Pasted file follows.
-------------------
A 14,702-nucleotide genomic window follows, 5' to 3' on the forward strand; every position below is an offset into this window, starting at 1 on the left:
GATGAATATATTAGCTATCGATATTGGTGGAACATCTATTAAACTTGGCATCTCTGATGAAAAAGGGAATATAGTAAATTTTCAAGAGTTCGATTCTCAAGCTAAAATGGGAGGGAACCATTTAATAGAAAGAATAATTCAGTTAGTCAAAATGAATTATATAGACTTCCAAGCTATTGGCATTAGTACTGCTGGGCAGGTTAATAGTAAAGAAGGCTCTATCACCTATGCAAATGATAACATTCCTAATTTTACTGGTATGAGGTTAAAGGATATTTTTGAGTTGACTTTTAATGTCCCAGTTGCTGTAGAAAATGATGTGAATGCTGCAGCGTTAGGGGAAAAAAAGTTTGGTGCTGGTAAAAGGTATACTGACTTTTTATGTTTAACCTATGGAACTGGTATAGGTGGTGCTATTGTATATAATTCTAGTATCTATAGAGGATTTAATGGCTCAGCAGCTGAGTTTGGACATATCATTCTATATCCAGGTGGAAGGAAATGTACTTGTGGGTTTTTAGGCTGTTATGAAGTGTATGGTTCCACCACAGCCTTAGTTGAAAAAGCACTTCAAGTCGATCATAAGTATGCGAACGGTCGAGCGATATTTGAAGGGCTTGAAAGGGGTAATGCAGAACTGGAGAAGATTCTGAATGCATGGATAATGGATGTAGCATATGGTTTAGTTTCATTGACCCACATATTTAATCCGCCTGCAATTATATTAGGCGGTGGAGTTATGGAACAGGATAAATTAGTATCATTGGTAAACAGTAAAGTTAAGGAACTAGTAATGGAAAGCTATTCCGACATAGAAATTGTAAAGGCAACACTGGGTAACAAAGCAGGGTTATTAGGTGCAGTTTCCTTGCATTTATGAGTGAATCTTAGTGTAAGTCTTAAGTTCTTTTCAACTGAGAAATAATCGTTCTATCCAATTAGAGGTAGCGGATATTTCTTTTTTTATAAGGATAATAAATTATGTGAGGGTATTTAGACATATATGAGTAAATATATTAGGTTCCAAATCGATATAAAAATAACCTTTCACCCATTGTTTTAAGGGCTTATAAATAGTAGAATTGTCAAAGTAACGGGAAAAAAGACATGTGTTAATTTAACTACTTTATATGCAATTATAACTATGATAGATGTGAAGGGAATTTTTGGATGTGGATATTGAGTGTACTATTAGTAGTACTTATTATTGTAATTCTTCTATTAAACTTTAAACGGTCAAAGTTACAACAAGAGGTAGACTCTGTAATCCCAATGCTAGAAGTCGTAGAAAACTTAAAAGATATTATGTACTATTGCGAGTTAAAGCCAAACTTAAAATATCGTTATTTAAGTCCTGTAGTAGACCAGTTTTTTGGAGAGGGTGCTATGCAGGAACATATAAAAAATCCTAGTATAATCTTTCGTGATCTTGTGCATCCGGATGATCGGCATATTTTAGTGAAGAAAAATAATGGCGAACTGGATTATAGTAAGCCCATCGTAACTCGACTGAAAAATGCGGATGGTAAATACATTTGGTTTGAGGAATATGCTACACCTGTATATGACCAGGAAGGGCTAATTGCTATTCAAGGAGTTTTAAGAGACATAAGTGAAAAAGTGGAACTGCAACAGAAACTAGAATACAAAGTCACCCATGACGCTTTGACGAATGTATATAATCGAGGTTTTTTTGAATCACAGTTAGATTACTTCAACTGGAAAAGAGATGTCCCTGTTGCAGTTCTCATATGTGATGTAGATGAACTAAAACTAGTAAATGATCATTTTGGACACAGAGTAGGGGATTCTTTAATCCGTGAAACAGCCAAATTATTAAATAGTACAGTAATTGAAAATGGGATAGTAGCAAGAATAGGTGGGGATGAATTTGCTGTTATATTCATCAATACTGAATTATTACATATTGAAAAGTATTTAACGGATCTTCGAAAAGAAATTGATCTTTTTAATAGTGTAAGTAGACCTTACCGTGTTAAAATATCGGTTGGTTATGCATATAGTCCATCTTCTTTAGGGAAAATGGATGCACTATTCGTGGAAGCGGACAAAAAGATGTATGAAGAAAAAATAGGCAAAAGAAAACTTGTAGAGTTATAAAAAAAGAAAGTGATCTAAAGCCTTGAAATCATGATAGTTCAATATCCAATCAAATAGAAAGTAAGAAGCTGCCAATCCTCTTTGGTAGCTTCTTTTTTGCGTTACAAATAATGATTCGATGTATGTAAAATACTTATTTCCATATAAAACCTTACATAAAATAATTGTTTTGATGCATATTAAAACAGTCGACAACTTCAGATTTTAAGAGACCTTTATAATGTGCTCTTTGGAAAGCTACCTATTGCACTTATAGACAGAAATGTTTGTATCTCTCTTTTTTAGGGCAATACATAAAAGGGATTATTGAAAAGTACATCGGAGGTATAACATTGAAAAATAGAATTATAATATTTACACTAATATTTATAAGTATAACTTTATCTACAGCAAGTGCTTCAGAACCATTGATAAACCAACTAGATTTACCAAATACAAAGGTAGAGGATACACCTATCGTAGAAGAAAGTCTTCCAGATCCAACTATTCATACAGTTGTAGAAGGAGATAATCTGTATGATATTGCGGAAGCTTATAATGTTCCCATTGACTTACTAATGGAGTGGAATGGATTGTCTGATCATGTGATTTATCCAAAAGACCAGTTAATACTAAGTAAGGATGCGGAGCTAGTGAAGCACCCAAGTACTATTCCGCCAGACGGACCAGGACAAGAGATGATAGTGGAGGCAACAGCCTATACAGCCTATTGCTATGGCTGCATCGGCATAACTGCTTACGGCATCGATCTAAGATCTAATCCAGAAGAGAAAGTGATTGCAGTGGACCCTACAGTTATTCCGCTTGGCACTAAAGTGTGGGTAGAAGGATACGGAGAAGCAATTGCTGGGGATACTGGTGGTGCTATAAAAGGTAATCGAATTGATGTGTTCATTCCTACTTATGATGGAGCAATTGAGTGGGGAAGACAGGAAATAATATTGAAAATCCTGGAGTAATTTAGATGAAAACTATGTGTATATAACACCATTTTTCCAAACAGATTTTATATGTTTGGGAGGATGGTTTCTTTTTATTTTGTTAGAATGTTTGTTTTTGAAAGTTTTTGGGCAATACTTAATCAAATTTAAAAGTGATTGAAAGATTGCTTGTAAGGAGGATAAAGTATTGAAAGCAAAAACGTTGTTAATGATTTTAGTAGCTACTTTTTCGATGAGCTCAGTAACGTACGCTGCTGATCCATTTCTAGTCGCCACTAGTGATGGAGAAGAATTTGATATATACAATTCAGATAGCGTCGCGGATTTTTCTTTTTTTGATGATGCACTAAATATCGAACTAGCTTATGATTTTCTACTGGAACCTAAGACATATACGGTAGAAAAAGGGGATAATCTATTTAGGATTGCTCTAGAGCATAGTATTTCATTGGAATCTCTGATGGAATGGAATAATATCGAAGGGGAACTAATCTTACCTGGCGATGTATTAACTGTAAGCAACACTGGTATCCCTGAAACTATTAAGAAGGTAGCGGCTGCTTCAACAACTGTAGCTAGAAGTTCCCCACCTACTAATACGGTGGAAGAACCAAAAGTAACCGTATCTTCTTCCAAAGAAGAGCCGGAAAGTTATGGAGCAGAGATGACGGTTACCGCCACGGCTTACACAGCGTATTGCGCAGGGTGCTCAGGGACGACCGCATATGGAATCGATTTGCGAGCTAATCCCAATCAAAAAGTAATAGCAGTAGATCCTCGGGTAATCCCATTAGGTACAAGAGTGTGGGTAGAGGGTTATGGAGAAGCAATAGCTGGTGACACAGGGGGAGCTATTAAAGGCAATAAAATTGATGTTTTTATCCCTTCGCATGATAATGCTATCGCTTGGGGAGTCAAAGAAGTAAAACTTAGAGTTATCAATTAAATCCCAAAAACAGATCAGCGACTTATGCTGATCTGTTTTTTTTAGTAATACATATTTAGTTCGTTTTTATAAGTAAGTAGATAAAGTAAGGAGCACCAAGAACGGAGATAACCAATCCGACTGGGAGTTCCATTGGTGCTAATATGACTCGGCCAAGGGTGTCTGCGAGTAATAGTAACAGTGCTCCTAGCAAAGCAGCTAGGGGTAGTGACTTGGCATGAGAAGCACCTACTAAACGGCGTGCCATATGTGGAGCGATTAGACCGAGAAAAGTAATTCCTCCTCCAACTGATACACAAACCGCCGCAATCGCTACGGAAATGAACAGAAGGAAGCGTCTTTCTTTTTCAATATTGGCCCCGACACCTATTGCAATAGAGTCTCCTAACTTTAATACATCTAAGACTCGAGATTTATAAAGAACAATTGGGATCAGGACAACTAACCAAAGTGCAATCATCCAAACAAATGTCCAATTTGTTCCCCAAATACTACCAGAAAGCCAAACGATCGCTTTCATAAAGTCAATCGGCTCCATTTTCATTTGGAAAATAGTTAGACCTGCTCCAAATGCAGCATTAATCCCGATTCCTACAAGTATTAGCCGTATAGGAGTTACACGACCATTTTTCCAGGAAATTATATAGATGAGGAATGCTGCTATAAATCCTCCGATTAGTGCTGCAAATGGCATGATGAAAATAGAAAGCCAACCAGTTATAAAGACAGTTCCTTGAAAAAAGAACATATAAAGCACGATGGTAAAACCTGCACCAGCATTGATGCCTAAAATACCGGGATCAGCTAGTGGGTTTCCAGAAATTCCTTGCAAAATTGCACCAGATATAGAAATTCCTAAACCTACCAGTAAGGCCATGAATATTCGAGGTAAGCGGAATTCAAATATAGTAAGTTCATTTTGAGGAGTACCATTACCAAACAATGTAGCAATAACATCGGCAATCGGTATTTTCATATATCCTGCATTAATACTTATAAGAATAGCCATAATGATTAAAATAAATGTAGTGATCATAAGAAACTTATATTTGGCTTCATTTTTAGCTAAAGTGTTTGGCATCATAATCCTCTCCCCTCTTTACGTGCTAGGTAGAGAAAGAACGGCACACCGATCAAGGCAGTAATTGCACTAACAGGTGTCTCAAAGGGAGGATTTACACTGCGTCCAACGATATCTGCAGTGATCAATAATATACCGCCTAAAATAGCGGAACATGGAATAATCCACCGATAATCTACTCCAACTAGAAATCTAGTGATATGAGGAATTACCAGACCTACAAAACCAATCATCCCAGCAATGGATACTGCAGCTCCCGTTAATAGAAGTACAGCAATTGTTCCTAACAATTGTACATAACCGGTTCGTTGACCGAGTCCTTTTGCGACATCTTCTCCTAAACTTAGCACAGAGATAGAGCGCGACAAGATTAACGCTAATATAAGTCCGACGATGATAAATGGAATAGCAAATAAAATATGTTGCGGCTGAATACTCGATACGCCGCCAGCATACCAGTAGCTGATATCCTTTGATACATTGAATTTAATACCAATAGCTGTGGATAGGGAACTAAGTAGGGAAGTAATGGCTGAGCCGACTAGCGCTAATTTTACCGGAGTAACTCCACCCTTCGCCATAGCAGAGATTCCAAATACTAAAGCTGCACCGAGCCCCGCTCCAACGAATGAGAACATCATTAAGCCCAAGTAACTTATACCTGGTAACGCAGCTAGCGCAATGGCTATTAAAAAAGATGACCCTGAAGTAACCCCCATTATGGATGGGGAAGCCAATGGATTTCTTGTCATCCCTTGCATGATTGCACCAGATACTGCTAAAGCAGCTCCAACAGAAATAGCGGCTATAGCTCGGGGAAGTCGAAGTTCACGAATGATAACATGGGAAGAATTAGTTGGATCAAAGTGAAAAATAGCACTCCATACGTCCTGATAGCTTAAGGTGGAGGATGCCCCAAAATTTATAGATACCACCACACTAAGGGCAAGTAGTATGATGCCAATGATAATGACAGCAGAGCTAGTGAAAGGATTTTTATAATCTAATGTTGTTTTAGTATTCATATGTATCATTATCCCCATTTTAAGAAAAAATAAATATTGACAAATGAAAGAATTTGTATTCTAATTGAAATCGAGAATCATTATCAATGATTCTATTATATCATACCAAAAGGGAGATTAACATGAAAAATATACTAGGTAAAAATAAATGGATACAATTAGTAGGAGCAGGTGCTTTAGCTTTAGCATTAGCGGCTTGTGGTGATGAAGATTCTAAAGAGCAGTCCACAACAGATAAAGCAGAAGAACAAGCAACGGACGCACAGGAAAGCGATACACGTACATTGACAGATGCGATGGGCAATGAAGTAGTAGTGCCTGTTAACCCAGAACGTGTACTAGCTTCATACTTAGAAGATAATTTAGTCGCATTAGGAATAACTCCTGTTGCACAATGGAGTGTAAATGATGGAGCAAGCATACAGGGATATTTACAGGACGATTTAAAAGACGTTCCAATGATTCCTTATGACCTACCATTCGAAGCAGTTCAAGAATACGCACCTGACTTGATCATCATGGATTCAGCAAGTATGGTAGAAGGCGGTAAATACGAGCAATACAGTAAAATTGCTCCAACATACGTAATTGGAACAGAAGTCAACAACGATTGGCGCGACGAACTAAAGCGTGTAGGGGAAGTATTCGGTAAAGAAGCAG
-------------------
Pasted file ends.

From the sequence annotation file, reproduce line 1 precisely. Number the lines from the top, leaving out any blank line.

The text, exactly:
A 14,702-nucleotide genomic window follows, 5' to 3' on the forward strand; every position below is an offset into this window, starting at 1 on the left: